Though merchant bankers are always looking for investments, the InterVest deal demonstrates the synergies that can occur between U.S. firms and their counterparts overseas. According to Fondren, Dawnay, Day, which is based in London and trades government bonds throughout Europe, invested "not only to get a return but also to get the ability to license and import technology that would give them a competitive edge in their marketplace." Indeed, the InterVest technology was just the kind of system Dawnay, Day would soon find itself competing against, so having it in the company's arsenal was a powerful strategic advantage.
Naturally, Fondren wanted capital, but he also wanted something more. "Our business has global potential," he says. "But trading bonds in the United States is tricky enough. To take our system into, say, Europe, we needed a local partner that knew the subtleties, conventions and regulations in the many different markets there."
In fact, so committed were both parties to the joint venture opportunities that the final deal resulted in two investments. Dawnay, Day invested in InterVest, the U.S. company, but also in InterVest Ltd., a new, jointly owned company that was formed to deliver bond trading services to the European community.
Charting A Road Map
According to Huard, interest in American companies is highest in the United Kingdom, Germany and the advanced economies of the Pacific Rim, such as Japan and Malaysia. "These countries have many large businesses that are well-established and forward-looking," says Huard, "but they do not necessarily have the infrastructure to support the growing [entrepreneurial] companies that are so commonplace [in the United States]."
Moreover, Huard adds that in many of these countries, consensus and the status quo rule, not the inventor or engineer with unconventional ideas that lead to new products and services. Accordingly, he says, it's unlikely a surge in entrepreneurship will occur any time soon to detract from the interest in American entrepreneurial companies.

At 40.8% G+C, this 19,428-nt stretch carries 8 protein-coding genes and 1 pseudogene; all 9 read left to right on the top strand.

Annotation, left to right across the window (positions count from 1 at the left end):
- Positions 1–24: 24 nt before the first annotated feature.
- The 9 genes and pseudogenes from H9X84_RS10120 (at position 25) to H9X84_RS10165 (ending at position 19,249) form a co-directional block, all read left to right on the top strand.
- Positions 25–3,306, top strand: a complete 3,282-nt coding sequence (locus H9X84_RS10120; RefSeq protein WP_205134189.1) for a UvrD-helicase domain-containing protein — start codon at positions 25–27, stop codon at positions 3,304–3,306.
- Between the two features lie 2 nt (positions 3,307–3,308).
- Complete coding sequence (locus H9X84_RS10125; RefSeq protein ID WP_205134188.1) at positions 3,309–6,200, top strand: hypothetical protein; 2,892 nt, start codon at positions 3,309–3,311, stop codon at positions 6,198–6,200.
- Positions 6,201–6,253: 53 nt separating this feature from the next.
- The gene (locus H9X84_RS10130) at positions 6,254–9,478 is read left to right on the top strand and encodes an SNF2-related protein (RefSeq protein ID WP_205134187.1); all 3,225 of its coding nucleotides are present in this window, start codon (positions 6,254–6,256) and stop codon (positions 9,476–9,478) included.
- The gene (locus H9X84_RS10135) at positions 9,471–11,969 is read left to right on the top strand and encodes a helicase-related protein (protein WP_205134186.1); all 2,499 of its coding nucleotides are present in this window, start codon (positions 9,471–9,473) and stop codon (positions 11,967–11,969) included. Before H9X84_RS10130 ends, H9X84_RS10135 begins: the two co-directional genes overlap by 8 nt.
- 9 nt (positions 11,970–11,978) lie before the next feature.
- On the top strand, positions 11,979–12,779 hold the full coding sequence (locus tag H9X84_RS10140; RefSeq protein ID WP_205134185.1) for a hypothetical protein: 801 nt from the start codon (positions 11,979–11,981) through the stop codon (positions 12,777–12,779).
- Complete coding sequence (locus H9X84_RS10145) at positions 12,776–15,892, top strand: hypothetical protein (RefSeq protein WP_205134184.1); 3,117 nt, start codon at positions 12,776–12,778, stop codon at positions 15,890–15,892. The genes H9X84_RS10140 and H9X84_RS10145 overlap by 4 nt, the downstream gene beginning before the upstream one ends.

What do you need to raise capital overseas? Key requirements, says Huard, are products or services that are universal in appeal but for which, at least initially, there is a specific target or clientele. For instance, while InterVest has the potential to affect every investor on the face of the earth, Fondren was able to communicate to Huard highly specific organizations that would be able to use the technology--namely, bond trading organizations throughout continental Europe.
Huard counsels entrepreneurs to avoid the temptation of trying to locate and close a deal with overseas investors yourself. "Time and expense aside--both of which are significant--if you don't know your way around," he cautions, "you could find yourself closing doors that would otherwise be open to you had they been approached correctly."
Fondren is even more emphatic on this point, saying, in effect, don't try this at home without the assistance of a qualified professional. "It's still a wild world out there," he says. "Without a professional who knows the ropes, you could quickly find yourself lost and in trouble."
InterVest Financial Services Inc., 200 Berwyn Park, #111, Berwyn, PA 19312, (800) 682-2749, (610) 647-9500;
Shamrock Partners Ltd., 111 Veterans Sq., Media, PA 19063, (610) 566-4900.